and salts, tautomers, N-oxides or solvates thereof; wherein

A is a bond, C═O, NRg(C═O) or O(C═O) wherein Rg is hydrogen or C1-4 hydrocarbyl optionally substituted by hydroxy or C1-4 alkoxy;

Y is a bond or an alkylene chain of 1, 2 or 3 carbon atoms in length;

R1 is hydrogen; a carbocyclic or heterocyclic group having from 3 to 12 ring members; or a C1-8 hydrocarbyl group optionally substituted by one or more substituents selected from halogen (e.g. fluorine), hydroxy, C1-4 hydrocarbyloxy, amino, mono- or di-C1-4 hydrocarbylamino, and carbocyclic or heterocyclic groups having from 3 to 12 ring members, and wherein 1 or 2 of the carbon atoms of the hydrocarbyl group may optionally be replaced by an atom or group selected from O, S, NH, SO, SO2;

R2 is hydrogen; halogen; C1-4 alkoxy (e.g. methoxy); or a C1-4 hydrocarbyl group optionally substituted by halogen (e.g. fluorine), hydroxyl or C1-4 alkoxy (e.g. methoxy);

R3 is selected from hydrogen and carbocyclic and heterocyclic groups having from 3 to 12 ring members; and

R4 is hydrogen or a C1-4 hydrocarbyl group optionally substituted by halogen (e.g. fluorine), hydroxyl or C1-4 alkoxy (e.g. methoxy).

In another embodiment, the invention provides a compound of the formula (Ic):

and salts, tautomers, N-oxides and solvates thereof; wherein

A is a bond, C═O, NRg(C═O) or O(C═O) wherein Rg is hydrogen or C1-4 hydrocarbyl optionally substituted by hydroxy or C1-4 alkoxy;

Y is a bond or an alkylene chain of 1, 2 or 3 carbon atoms in length;

R1 is (i) a carbocyclic or heterocyclic group having from 3 to 12 ring members; or (ii) a C1-4 hydrocarbyl group substituted by a carbocyclic or heterocyclic group having from 3 to 12 ring members, the hydrocarbyl group being optionally further substituted by one or more substituents selected from halogen (e.g. fluorine), hydroxy, C1-4 hydrocarbyloxy, amino, mono- or di-C1-4 hydrocarbylamino, and wherein 1 or 2 of the carbon atoms of the hydrocarbyl group may optionally be replaced by an atom or group selected from O, S, NH, SO and SO2;

R2 is hydrogen; halogen; C1-4 alkoxy; or a C1-4 hydrocarbyl group optionally substituted by halogen, hydroxy or C1-4 alkoxy;

R3 is selected from carbocyclic and heterocyclic groups having from 3 to 12 ring members; and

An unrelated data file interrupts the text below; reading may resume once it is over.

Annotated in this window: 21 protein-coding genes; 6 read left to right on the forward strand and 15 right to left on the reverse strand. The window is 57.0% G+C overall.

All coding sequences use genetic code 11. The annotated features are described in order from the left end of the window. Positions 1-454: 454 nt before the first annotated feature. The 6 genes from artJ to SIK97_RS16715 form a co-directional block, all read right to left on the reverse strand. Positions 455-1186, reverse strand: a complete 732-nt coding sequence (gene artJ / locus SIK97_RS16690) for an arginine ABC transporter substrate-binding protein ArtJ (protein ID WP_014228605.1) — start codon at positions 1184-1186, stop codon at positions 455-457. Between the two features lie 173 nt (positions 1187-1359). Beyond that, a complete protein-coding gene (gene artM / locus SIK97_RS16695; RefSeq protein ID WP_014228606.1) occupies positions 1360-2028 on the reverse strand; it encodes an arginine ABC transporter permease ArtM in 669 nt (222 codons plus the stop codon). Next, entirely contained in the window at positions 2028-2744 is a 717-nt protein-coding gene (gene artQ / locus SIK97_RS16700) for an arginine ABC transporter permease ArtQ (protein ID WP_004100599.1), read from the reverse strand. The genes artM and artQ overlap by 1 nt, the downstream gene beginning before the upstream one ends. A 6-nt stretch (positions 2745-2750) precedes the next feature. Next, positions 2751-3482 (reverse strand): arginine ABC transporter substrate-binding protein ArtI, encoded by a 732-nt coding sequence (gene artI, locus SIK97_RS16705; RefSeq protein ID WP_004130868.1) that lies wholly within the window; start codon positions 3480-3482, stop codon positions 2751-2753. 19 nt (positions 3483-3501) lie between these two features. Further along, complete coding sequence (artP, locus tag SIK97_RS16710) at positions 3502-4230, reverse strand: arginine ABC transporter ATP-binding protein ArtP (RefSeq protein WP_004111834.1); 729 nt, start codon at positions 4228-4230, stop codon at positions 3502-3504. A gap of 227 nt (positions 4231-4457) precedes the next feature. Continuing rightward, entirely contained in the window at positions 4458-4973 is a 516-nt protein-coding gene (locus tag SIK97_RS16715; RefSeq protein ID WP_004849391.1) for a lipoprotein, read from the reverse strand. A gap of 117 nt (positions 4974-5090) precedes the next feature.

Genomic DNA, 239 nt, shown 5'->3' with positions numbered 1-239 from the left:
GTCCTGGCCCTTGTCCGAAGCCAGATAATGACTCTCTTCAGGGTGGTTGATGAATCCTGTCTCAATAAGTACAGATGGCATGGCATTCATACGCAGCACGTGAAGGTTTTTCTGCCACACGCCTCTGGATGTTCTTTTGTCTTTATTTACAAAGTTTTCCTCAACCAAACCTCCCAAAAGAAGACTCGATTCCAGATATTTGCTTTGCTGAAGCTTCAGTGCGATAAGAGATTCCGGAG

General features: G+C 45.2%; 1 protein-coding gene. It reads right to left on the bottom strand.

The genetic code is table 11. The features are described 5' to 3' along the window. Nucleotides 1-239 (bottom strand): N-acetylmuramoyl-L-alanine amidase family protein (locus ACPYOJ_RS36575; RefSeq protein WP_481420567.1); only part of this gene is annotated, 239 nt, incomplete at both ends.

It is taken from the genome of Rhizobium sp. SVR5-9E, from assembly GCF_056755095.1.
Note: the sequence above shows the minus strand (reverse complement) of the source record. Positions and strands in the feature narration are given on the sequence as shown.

R4 is hydrogen or a C1-4 hydrocarbyl group optionally substituted by halogen, hydroxy or C1-4 alkoxy.

In a further embodiment, the invention provides a compound for use in the prophylaxis or treatment of a disease state or condition mediated by a cyclin dependent kinase, the compound having the formula (Id):

and salts, tautomers, N-oxides or solvates thereof; wherein

A is a bond, C═O, NRg(C═O) or O(C═O) wherein Rg is hydrogen or C1-4 hydrocarbyl optionally substituted by hydroxy or C1-4 alkoxy;

Y is a bond or an alkylene chain of 1, 2 or 3 carbon atoms in length;

R1 is hydrogen; a carbocyclic or heterocyclic group having from 3 to 12 ring members; or a C1-8 hydrocarbyl group optionally substituted by one or more substituents selected from halogen (e.g. fluorine), hydroxy, C1-4 hydrocarbyloxy, amino, mono- or di-C1-4 hydrocarbylamino, and carbocyclic or heterocyclic groups having from 3 to 12 ring members, and wherein 1 or 2 of the carbon atoms of the hydrocarbyl group may optionally be replaced by an atom or group selected from O, S, NH, SO, SO2;

R3 is selected from hydrogen and carbocyclic and heterocyclic groups having from 3 to 12 ring members; and

R4 is hydrogen or a C1-4 hydrocarbyl group optionally substituted by halogen (e.g. fluorine), hydroxyl or C1-4 alkoxy (e.g. methoxy).

In another embodiment, the invention provides a compound of the formula (Ie):

and salts, tautomers, N-oxides and solvates thereof; wherein

A is a bond, C═O, NRg(C═O) or O(C═O) wherein Rg is hydrogen or C1-4 hydrocarbyl optionally substituted by hydroxy or C1-4 alkoxy;

Y is a bond or an alkylene chain of 1, 2 or 3 carbon atoms in length;

R1 is (i) a carbocyclic or heterocyclic group having from 3 to 12 ring members; or (ii) a C1-4 hydrocarbyl group substituted by a carbocyclic or heterocyclic group having from 3 to 12 ring members, the hydrocarbyl group being optionally further substituted by one or more substituents selected from halogen (e.g. fluorine), hydroxy, C1-4 hydrocarbyloxy, amino, mono- or di-C1-4 hydrocarbylamino, and wherein 1 or 2 of the carbon atoms of the hydrocarbyl group may optionally be replaced by an atom or group selected from O, S, NH, SO and SO2;

R3 is selected from carbocyclic and heterocyclic groups having from 3 to 12 ring members; and

R4 is hydrogen or a C1-4 hydrocarbyl group optionally substituted by halogen, hydroxy or C1-4 alkoxy;

but excluding:

(A) the compound wherein A is a bond, R4 is hydrogen, R1 is cyclohexyl, Y is a bond and R3 is a methoxy-substituted dibenzofuran group; and